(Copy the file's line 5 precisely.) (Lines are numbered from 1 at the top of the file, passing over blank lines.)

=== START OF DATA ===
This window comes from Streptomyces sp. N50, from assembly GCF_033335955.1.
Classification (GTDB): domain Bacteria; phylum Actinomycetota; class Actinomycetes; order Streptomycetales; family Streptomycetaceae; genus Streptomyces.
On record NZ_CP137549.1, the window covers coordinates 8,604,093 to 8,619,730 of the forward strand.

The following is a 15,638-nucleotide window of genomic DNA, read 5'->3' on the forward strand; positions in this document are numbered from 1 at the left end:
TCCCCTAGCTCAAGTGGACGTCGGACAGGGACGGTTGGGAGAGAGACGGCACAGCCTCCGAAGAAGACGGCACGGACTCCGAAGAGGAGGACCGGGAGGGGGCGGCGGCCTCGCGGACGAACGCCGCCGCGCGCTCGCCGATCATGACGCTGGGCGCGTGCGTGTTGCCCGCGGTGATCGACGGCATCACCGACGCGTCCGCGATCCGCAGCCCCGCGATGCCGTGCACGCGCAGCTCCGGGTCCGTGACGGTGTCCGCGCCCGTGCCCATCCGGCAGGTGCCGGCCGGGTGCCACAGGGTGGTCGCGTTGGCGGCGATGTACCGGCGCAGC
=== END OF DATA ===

TCCCCTAGCTCAAGTGGACGTCGGACAGGGACGGTTGGGAGAGAGACGGCACAGCCTCCGAAGAAGACGGCACGGACTCCGAAGAGGAGGACCGGGAGGGGGCGGCGGCCTCGCGGACGAACGCCGCCGCGCGCTCGCCGATCATGACGCTGGGCGCGTGCGTGTTGCCCGCGGTGATCGACGGCATCACCGACGCGTCCGCGATCCGCAGCCCCGCGATGCCGTGCACGCGCAGCTCCGGGTCCGTGACGGTGTCCGCGCCCGTGCCCATCCGGCAGGTGCCGGCCGGGTGCCACAGGGTGGTCGCGTTGGCGGCGATGTACCGGCGCAGC